Logan Airport

Many of our neighborhoods have been suffering from the noise caused by increased air traffic flying over our City. Since his first election, Bill has recognized the impact of Logan Airport on Somerville and has been a leader in the City’s efforts to deal with Massport and Logan. In 1999, as Chair of the Committee on Housing and Community Development, Bill held a public hearing on the proposed runway expansion at Logan, with representatives of the FAA and Massport in attendance. Because this expansion was projected to increase noise from air traffic over the City of Somerville, Bill led the opposition at the Board of Aldermen to expansion. White helped galvanize Somerville residents to appear and voice their concerns at the public hearing.

When Massport decided to move forward with the expansion, Bill urged the City to join with other communities and file a lawsuit to stop it. Unfortunately for Somerville, the lawsuit was unsuccessful and the runway expansion went forward. Now, Somerville has seen a substantial increase in air traffic and the quality of life of many residents has been seriously impacted. Bill, however, hasn’t given up. Bill submitted Orders that the Board of Aldermen adopted, asking the FAA to appear before the Board of Aldermen and include Somerville in an ongoing study evaluating the impacts that runway expansion had on surrounding communities.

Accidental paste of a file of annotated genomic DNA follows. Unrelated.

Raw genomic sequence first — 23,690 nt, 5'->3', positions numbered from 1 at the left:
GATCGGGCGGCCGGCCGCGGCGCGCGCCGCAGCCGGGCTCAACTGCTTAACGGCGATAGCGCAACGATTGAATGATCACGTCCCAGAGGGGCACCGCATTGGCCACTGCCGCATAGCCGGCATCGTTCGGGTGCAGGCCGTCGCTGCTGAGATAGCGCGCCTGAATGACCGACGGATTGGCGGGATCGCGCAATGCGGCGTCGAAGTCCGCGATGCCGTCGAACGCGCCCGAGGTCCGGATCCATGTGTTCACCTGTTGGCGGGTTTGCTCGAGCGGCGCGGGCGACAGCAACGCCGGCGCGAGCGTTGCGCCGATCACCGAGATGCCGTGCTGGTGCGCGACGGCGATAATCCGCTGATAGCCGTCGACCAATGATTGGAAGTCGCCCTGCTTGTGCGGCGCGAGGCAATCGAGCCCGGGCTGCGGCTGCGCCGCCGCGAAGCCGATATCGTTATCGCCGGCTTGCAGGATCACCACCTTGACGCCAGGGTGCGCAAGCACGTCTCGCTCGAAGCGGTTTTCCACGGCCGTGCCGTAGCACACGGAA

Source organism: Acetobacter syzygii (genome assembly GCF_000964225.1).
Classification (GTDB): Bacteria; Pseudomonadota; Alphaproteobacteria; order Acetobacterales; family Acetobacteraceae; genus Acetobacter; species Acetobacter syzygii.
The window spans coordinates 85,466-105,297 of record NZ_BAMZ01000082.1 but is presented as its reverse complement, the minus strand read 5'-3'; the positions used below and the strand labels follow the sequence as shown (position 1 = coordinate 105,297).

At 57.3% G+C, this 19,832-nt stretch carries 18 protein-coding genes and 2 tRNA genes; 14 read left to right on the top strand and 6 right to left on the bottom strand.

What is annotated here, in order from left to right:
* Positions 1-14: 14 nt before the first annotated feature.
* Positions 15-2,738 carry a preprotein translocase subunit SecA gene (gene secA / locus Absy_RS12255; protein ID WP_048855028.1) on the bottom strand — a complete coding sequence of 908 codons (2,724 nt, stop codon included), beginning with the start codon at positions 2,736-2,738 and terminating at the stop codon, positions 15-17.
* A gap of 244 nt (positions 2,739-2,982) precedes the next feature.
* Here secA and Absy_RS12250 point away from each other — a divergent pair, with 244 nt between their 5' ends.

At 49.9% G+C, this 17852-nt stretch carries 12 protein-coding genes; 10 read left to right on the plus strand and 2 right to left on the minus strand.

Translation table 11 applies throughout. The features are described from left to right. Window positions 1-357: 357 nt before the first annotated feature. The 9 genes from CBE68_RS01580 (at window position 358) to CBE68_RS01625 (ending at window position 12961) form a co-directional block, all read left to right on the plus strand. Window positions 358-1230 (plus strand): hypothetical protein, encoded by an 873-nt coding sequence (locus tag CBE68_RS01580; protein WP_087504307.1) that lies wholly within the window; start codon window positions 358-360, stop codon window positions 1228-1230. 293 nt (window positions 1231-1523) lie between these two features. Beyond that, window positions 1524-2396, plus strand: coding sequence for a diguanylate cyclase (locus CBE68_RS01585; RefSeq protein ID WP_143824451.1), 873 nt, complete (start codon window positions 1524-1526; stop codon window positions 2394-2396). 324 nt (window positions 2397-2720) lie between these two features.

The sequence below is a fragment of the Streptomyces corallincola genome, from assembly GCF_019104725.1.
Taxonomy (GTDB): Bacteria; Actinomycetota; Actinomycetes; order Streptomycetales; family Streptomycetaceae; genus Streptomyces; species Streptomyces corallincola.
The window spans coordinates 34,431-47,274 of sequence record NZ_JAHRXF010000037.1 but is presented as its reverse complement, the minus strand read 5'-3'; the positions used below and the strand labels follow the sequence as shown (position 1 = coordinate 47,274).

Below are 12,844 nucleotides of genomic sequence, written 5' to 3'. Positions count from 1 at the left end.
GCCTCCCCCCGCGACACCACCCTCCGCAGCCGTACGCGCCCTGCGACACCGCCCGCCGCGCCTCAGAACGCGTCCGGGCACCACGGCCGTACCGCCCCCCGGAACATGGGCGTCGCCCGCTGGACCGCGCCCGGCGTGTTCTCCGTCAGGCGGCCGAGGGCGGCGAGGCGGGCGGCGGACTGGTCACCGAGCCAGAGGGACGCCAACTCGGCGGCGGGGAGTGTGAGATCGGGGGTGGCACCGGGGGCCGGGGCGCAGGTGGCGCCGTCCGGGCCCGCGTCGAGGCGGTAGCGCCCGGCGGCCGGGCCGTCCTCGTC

In addition to noise impacts, there are also concerns about physical health impacts from Logan air traffic. The Public Health Department is currently evaluating incidents of cancer and other illnesses in the communities over which air traffic from Logan Airport flies. Somerville’s children suffer from high rates of asthma and other respiratory diseases. Many attribute these illnesses to pollution generated by Route 93 and the commuter rail lines through Somerville. Because of the additional risks posed by pollution generated by air traffic, especially to our children, while he served as Chair of the Committee on Public Health and Public Safety, Bill held meetings with Somerville officials to insure that the City participates in the study and Bill’s Committee is monitoring the study’s progress.

Just recently Bill received the unanimous approval of the Board to send a letter to the Administrator of the FAA in which he detailed the impacts of noise on the residents of the City of Somerville and asked for FAA intervention.  Given the fact that the FAA has not shown any interest in assisting cities such as Somerville that are impacted by Logan, he also is working with Somerville residents and other elected officials on a strategy to escalate this issue.